The Chemistry of Cold Play
If you look around at winter sports everywhere, it's difficult to see one where chemistry does not play a role.
For professionals and amateurs alike, achieving glory in winter sports goes beyond physics. From delivering a smooth slide down the slopes to shielding snowmobiles from the harshest elements, chemistry leads the way.
The Ion in Winter
Winter sports dare you to love them. The frigid elements can leave skiers, snowboarders, and skaters feeling sore, cold, and wet from seeping snow and trapped sweat. Fortunately, chemistry increases people's comfort and enjoyment of winter. According to the 2018 International Report on Snow & Mountain Tourism¹ , roughly 400 million skiers hit the slopes during the 2017 season. New (and newly popular) options have appeared on the scene, too:
- Fat bikes—designed for extending the riding season—roll on nubby, large tires over snowy trails
- Snow polo players gallop over frosty fields
- Curling players furiously sweep ice paths to guide sliding stones to their teammates
For all new winter diversions—and through centuries of classic ones—chemistry has been on hand, helping make participants more comfortable and taking games to new levels. The science leaves its mark on everything, from outerwear made water resistant by Teflon EcoElite™ renewably sourced finish to a variety of Teflon™ fluoropolymer-based ski waxes, each giving users a different slide. Even snowmobiles are race-ready thanks to chemistry, as Krytox™ lubricants help the machines survive extreme cold.
Frenk Hulsebosch, Business Senior Director at Chemours, says “If you look around at winter sports everywhere, it’s difficult to see one where chemistry does not play a role.”
The Antidote to Wetsuits
The need for warm, dry, insulated clothing may be what most differentiates winter recreation from the (often) nearly naked pursuits of summer. Without properly engineered outerwear, winter sportsters may find themselves cold and wet—too uncomfortable for proper slope shredding. Here, though, technology comes to the rescue.
“Most of the clothes we have today are chemistry-driven innovations,” says John Sworen, Technical Fellow for Teflon EcoElite™ at Chemours. “We’re learning how to make advanced fabrics and better knits. These advances made through chemistry are enabling different levels of air permeability, perspiration absorption, stain resistance, and water repellency. Now we have smart clothing.”
Teflon EcoElite™ is a surface treatment. Applied to woven fabric, the product chemically bonds to the substrate’s individual fibers rather than forming a continuous film or layer that would block the fibers’ natural pores. Teflon EcoElite™ permits high-drop water repellency while allowing breathability between the surfaces. In vapor form, water caused by sweat can escape the sportswear—thanks to the original fabric design—while water from snowball assaults stays outside.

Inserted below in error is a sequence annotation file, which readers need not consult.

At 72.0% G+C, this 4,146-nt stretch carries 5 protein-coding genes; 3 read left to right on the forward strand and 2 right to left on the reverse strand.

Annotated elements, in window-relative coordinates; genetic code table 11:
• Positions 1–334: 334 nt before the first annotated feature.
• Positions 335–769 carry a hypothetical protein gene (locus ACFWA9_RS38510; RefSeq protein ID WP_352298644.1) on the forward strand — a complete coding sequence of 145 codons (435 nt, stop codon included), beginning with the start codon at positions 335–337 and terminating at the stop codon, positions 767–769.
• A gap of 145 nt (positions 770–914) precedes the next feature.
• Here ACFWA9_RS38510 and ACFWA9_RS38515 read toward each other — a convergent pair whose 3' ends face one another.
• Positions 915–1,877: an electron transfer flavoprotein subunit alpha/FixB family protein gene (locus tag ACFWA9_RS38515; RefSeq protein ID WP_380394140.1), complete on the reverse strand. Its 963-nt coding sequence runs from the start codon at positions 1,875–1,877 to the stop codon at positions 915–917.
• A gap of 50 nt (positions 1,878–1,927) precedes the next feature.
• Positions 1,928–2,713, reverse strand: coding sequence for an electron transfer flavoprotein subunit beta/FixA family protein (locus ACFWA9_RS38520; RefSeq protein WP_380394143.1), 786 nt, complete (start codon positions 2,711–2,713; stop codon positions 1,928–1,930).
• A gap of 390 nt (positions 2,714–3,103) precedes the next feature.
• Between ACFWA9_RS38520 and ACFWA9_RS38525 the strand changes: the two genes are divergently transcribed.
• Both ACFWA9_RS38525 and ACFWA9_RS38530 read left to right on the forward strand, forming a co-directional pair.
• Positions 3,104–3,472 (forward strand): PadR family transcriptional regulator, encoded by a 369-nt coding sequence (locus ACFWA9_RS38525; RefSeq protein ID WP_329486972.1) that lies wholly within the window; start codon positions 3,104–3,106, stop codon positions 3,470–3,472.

Indeed, the technology is proving attractive to consumers: analysts from Technavio market research forecast that, between 2017 and 2021, the waterproof, breathable textile market will grow worldwide at a 6% compound annual rate.2
The Polytetrafluoroethylene Slide
The first known ski wax was developed in the 1600s. Scandinavians—realizing they needed to keep water from soaking into their wooden skis—started sealing the planks with pine tar and pitch.
Today, skiers apply wax to help them glide faster. By filling in pores on the skis, wax lowers the friction between the snow and planks. Four centuries ago, pine tar was the only sealant available, but skiers now have many wax options—powders, liquids, solid blocks, sprays, and pastes—made up of different levels of fluorocarbons, hydrocarbons, and even soy. Plus, each type of wax is optimized for specific ski conditions, with Teflon™, the Chemours brand of polytetrafluoroethylene (PTFE), added to help accomplish this.
“Depending on the type of weather, the type of snow, you put a different wax on it,” Hulsebosch explains. “There are different types of Teflon™ waxes for different conditions that make skis slide better.”
In describing how the wax works, Hulsebosch notes that skis don’t quite glide over solid snow. As the ski meets the powder, a tiny bit of melting happens, forming a thin layer of water between the snow and ski. Since Teflon™ is hydrophobic, adding PTFE to the wax helps the ski zoom right over the water’s surface tension.
That principle also applies to the sport of curling, where athletes must slide one leg on ice while holding the other in place. The shoe on the sliding leg features a Teflon™-treated base, allowing low-friction movement. For amateur curlers, though, Hulsebosch warns, “Walking on ice, if you put your weight on the wrong foot—the shoe treated with Teflon™—you do fall,” he laughs. “It’s very slippery.”
Extreme Chariot Rides
Besides improving performance in outerwear and ski gear, chemistry is also at work under the hood of winter machinery. Snowmobiles in particular—those chariots used for everything from transportation and races to stunt jumps—rely on lubrication that can tolerate extreme cold.
“When you look at motorized vehicles, like snowmobiles, some specific parts need lubrication at -40 ºC, -50 ºC,” Hulsebosch says. “For very cold places, that’s why we make Krytox™ lubricants—they can withstand such low temperatures."
“If you participate in snowmobile sports, or you wear waterproof, breathable coats, or you want to improve your glide on the slopes, you’re likely using a fluoropolymer. They help make winter more user-friendly,” he says.
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Most of the clothes we have today are chemistry-driven innovations. These advances made through chemistry are enabling different levels of air permeability, perspiration absorption, stain resistance, and water repellency.